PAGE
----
The Minister is right to allow the use of oil-based plastic bags, because they are much more readily available at much lower cost, and they do not place demands on fossil resources.  This is because they are made from a by-product of refining oil to make fuels.  So why not continue to use this by-product, which would arise even if plastic did not exist, instead of using land, water, and fossil resources to produce “bio-based” plastic – which in any event contains about 50% oil-based material?

The only problem with plastic bags is that they can lie or float around for decades, but this problem can be solved by making them oxo-biodegradable. See www.d2w.net

Composting and recycling will not solve this problem, because it is obvious that the plastic must first be collected from the oceans and the land environment before it can be sent for recycling or “composting.”  In any event industrial composters do not want plastic of any kind, and there are 21 reasons why “compostable” plastic is really not useful 


According to the Institute of Environmental Engineering, of Zurich, “Conventional plastics may contain pro-oxidant additives that were added for different intended functionalities.  Moura et al. (1997) described that colorants in general can act as pro-oxidants. If they partake in the creation of radicals or reactive oxygen species, such as singlet oxygen (1Δg), they can trigger photo-degradation of the polymer matrix.”

“Conventional plastic products were found to regularly contain Fe, Ba, Ti, Zn, Cu and V. Some conventional plastic bag samples also contained Cr and Pb.”  “Thus, a potentially much higher number of plastics on the market may match the current legal definition of oxo-degradable plastics without being advertised or intended as such, i.e. unintentional ODP.”

Users of recyclate cannot therefore assume that the recyclate does not contain pro-oxidants, but this will not matter if the recyclate is to be used for short-life products such as carrier bags, garbage sacks, or general packaging, where biodegradability is actually desirable.

However, if the recyclate is to be used to make long-life products such as damp-proof membranes, it would have to be stabilised anyway, as advised by the Austrian specialist laboratory TCKT in para. 1 of its March 2016 report.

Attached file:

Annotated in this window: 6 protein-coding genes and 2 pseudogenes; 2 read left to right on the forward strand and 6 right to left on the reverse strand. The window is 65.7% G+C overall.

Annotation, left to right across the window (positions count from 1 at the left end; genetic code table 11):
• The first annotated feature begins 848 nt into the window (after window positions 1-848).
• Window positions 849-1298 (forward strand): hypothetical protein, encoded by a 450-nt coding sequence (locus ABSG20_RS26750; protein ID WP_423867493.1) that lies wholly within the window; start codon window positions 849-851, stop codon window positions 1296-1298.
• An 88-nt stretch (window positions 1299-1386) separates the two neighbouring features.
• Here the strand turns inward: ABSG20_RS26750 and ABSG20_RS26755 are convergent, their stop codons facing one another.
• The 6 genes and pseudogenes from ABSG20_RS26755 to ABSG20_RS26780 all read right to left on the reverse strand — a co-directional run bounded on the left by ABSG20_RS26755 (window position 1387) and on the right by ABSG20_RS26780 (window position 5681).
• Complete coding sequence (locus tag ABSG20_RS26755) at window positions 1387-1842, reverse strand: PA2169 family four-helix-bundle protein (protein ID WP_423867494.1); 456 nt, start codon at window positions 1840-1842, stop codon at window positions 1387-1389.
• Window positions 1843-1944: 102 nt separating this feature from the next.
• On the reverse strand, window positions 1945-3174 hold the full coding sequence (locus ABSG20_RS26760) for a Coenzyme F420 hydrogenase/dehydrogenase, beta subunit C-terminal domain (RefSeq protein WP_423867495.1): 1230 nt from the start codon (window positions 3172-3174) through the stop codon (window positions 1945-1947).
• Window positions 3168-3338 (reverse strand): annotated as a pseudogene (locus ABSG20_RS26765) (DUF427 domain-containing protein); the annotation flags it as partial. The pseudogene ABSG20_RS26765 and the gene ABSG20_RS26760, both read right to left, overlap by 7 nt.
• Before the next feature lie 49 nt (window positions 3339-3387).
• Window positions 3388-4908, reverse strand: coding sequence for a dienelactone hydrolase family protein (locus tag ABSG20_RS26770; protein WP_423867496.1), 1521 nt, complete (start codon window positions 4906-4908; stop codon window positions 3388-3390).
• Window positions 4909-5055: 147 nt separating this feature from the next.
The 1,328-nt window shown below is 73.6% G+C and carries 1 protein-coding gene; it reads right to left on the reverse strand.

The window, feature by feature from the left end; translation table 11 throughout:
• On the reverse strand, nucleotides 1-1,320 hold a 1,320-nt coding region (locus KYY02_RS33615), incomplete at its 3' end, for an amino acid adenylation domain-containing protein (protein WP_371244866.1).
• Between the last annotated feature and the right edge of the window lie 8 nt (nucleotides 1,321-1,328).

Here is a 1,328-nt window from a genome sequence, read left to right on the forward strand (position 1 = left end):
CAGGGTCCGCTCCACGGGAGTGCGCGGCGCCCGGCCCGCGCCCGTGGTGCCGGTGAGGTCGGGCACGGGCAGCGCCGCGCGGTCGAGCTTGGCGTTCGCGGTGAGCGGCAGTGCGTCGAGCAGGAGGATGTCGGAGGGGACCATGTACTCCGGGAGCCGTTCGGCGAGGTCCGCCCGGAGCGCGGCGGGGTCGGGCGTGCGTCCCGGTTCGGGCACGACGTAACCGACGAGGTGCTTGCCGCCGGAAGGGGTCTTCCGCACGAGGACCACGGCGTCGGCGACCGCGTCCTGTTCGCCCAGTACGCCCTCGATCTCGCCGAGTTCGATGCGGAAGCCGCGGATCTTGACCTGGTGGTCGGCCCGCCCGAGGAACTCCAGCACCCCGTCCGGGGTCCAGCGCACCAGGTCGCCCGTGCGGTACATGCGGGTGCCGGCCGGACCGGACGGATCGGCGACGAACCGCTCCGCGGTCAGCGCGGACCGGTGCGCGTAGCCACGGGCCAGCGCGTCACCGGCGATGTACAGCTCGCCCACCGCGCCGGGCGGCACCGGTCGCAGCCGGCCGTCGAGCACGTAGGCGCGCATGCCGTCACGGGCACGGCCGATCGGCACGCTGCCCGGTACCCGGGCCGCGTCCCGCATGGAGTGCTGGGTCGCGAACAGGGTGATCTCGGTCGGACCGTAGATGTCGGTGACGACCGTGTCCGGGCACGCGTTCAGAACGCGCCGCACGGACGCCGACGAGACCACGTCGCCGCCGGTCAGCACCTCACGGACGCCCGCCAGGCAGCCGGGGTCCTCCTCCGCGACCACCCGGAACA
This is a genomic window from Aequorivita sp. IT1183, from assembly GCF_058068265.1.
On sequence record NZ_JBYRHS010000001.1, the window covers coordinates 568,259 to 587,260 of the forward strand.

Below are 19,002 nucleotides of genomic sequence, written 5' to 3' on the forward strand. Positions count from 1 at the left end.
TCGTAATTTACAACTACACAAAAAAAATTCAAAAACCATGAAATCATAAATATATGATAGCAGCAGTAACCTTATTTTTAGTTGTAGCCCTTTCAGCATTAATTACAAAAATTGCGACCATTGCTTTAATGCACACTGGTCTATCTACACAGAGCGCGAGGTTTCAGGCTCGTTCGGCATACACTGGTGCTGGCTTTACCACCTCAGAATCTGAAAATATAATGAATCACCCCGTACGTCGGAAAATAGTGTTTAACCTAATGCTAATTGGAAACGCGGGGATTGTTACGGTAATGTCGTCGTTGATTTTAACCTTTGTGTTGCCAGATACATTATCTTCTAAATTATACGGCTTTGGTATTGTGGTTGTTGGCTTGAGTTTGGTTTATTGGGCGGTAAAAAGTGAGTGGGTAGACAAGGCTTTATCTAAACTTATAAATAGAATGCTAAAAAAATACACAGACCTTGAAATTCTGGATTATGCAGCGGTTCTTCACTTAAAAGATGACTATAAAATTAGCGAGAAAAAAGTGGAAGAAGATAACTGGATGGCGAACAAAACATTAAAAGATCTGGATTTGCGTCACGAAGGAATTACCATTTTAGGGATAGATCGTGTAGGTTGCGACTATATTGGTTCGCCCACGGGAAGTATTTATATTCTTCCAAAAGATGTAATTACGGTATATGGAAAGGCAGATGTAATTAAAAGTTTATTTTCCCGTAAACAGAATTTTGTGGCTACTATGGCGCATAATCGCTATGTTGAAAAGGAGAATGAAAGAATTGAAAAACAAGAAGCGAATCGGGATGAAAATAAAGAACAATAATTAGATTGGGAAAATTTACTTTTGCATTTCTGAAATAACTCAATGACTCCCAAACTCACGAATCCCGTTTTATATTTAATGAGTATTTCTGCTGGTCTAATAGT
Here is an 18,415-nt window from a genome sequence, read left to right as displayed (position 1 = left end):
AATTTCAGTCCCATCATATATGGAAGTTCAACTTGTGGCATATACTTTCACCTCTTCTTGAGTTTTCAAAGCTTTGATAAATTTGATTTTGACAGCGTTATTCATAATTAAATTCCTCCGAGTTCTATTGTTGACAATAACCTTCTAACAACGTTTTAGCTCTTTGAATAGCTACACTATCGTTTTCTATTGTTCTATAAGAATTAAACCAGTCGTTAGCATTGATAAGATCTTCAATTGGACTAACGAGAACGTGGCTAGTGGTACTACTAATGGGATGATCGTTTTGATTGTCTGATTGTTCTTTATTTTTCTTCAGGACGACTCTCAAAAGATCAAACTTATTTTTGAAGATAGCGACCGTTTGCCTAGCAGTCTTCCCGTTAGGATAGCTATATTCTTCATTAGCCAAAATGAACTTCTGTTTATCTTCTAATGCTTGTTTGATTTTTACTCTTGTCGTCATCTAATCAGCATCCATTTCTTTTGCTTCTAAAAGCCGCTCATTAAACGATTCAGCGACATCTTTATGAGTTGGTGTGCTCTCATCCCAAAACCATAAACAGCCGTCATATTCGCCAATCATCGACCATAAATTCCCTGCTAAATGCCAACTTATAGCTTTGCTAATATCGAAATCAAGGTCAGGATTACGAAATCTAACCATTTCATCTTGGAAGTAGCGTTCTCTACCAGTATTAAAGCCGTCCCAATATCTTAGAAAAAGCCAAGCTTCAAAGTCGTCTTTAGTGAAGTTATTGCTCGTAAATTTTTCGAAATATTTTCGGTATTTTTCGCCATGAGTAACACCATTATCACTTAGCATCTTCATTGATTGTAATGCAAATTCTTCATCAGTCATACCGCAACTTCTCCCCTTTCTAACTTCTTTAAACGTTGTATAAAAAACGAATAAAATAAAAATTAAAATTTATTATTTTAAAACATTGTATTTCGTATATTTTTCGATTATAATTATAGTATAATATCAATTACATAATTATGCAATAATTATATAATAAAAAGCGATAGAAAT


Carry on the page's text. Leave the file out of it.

The Austrian experts say “long-life films should be made with virgin polymer, or be stabilized to deal with loss of properties caused by the recycling process, whether or not any pro-degradant additive is present. Such stabilization would effectively neutralize the effect of any pro-degradant additive.”

Although oxo-biodegradable plastic is used for low-value plastics which are not worth recycling, the experts in Austria (TCKT Report para. 4) and South Africa (Roediger Report May 2012 page 3) have confirmed that if so desired plastic products made with oxo-biodegradable technology may be recycled without any significant detriment to the newly-formed recycled product.

This accords with the experience of OPA members who have recycled many thousands of tons of oxo-biodegradable plastic over the past 20 years without any adverse effects.

Michael Stephen

Michael Stephen is a lawyer and was a member of the United Kingdom Parliament, where he served on the Environment Select Committee.

When he left Parliament Symphony Environmental Technologies Plc. attracted his attention because of his interest in the environment.

He is now Deputy Chairman of Symphony, which is listed on the AIM market of the London Stock Exchange, and is the founder and Chairman of the Oxo-biodegradable Plastics Association.

Earlier Postings in this Column

Interview with Michael Stephen


The opinions expressed here by Michael Stephen and other columnists are their own, not those of Bioplasticsnews.com.